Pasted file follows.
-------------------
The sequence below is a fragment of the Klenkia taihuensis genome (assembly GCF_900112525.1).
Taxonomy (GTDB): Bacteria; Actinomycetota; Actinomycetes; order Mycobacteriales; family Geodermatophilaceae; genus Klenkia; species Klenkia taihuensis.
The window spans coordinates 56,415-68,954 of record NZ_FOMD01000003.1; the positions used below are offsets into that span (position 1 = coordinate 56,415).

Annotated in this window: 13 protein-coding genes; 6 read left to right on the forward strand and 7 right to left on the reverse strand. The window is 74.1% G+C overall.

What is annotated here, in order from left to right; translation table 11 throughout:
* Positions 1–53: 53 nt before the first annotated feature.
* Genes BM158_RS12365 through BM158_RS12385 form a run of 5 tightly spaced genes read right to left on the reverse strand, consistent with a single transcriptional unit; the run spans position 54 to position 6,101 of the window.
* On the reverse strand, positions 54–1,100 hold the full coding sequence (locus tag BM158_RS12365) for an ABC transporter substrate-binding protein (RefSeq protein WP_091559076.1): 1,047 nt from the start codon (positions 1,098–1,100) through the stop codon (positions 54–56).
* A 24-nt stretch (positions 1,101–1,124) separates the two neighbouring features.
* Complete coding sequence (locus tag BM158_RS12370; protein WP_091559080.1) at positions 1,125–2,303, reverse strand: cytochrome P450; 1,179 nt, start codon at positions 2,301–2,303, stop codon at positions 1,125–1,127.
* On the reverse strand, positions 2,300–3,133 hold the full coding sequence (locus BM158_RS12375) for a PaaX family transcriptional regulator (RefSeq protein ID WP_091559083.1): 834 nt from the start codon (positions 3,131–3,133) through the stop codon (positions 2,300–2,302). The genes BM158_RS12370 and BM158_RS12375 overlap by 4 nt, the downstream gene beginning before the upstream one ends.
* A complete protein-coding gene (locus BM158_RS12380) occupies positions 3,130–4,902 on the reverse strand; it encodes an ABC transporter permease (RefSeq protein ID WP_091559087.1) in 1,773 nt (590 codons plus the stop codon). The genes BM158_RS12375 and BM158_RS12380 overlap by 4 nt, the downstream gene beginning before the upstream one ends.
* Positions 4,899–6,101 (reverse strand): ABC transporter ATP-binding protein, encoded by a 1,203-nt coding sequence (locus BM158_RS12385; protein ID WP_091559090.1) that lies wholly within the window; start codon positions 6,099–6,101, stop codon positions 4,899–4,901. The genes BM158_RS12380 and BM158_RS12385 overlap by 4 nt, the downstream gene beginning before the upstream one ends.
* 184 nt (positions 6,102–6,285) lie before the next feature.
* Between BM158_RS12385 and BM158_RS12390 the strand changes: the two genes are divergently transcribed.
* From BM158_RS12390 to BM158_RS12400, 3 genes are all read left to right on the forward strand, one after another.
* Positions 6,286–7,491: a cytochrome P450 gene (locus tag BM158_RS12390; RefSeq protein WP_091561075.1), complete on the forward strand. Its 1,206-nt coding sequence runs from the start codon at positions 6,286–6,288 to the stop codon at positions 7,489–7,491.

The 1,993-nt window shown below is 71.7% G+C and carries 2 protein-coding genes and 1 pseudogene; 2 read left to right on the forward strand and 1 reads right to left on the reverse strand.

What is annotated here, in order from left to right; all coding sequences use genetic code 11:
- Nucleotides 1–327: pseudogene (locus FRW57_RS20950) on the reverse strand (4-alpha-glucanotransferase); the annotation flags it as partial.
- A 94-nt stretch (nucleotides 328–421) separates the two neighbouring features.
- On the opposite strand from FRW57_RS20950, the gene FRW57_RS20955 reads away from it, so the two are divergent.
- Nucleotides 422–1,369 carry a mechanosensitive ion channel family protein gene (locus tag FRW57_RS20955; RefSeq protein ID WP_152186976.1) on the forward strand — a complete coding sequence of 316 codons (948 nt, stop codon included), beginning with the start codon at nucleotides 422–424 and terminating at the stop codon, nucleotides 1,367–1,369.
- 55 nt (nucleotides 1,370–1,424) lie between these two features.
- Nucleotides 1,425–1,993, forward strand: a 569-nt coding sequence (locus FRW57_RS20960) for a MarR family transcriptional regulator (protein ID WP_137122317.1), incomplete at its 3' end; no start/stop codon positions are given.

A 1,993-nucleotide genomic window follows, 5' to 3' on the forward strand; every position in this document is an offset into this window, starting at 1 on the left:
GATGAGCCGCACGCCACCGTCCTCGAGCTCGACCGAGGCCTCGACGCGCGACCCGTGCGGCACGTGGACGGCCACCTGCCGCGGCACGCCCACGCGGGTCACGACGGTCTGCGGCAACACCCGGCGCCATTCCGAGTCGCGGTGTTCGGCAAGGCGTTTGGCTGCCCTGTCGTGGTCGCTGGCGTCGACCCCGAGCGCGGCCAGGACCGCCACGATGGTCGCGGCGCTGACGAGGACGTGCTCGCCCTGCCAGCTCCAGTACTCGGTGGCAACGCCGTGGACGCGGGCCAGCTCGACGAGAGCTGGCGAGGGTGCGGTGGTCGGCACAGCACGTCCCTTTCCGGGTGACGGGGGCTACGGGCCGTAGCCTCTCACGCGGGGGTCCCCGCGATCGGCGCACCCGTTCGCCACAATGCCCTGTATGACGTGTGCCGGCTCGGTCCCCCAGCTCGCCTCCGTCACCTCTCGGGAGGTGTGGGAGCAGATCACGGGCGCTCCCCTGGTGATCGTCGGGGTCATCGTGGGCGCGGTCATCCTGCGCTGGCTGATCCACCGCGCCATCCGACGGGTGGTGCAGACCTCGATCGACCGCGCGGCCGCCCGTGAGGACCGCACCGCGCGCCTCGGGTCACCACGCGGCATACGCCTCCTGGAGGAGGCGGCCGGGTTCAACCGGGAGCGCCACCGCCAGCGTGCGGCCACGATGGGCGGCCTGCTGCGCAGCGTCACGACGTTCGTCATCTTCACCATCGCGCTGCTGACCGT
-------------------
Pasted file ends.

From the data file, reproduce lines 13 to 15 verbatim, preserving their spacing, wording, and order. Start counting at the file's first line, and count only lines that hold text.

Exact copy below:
* Positions 4,899–6,101 (reverse strand): ABC transporter ATP-binding protein, encoded by a 1,203-nt coding sequence (locus BM158_RS12385; protein ID WP_091559090.1) that lies wholly within the window; start codon positions 6,099–6,101, stop codon positions 4,899–4,901. The genes BM158_RS12380 and BM158_RS12385 overlap by 4 nt, the downstream gene beginning before the upstream one ends.
* 184 nt (positions 6,102–6,285) lie before the next feature.
* Between BM158_RS12385 and BM158_RS12390 the strand changes: the two genes are divergently transcribed.